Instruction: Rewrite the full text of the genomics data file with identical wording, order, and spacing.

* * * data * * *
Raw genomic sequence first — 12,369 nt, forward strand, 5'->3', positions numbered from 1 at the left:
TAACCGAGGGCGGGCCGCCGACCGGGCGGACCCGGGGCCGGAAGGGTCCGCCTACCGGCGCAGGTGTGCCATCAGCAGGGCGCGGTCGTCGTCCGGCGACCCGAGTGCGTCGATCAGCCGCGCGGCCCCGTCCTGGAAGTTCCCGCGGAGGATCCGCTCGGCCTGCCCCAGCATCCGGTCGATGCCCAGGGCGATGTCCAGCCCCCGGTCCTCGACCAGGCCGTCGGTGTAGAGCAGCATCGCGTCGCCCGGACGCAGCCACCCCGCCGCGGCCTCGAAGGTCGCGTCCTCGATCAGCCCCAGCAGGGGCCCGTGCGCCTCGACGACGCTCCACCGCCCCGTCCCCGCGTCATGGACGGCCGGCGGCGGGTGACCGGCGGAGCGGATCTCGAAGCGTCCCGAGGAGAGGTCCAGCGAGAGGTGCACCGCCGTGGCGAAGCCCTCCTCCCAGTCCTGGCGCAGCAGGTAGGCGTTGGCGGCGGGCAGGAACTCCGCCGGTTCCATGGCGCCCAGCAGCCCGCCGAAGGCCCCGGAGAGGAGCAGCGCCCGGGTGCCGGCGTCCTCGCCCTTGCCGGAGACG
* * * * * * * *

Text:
Raw genomic sequence first — 12,369 nt, forward strand, 5'->3', positions numbered from 1 at the left:
TAACCGAGGGCGGGCCGCCGACCGGGCGGACCCGGGGCCGGAAGGGTCCGCCTACCGGCGCAGGTGTGCCATCAGCAGGGCGCGGTCGTCGTCCGGCGACCCGAGTGCGTCGATCAGCCGCGCGGCCCCGTCCTGGAAGTTCCCGCGGAGGATCCGCTCGGCCTGCCCCAGCATCCGGTCGATGCCCAGGGCGATGTCCAGCCCCCGGTCCTCGACCAGGCCGTCGGTGTAGAGCAGCATCGCGTCGCCCGGACGCAGCCACCCCGCCGCGGCCTCGAAGGTCGCGTCCTCGATCAGCCCCAGCAGGGGCCCGTGCGCCTCGACGACGCTCCACCGCCCCGTCCCCGCGTCATGGACGGCCGGCGGCGGGTGACCGGCGGAGCGGATCTCGAAGCGTCCCGAGGAGAGGTCCAGCGAGAGGTGCACCGCCGTGGCGAAGCCCTCCTCCCAGTCCTGGCGCAGCAGGTAGGCGTTGGCGGCGGGCAGGAACTCCGCCGGTTCCATGGCGCCCAGCAGCCCGCCGAAGGCCCCGGAGAGGAGCAGCGCCCGGGTGCCGGCGTCCTCGCCCTTGCCGGAGACG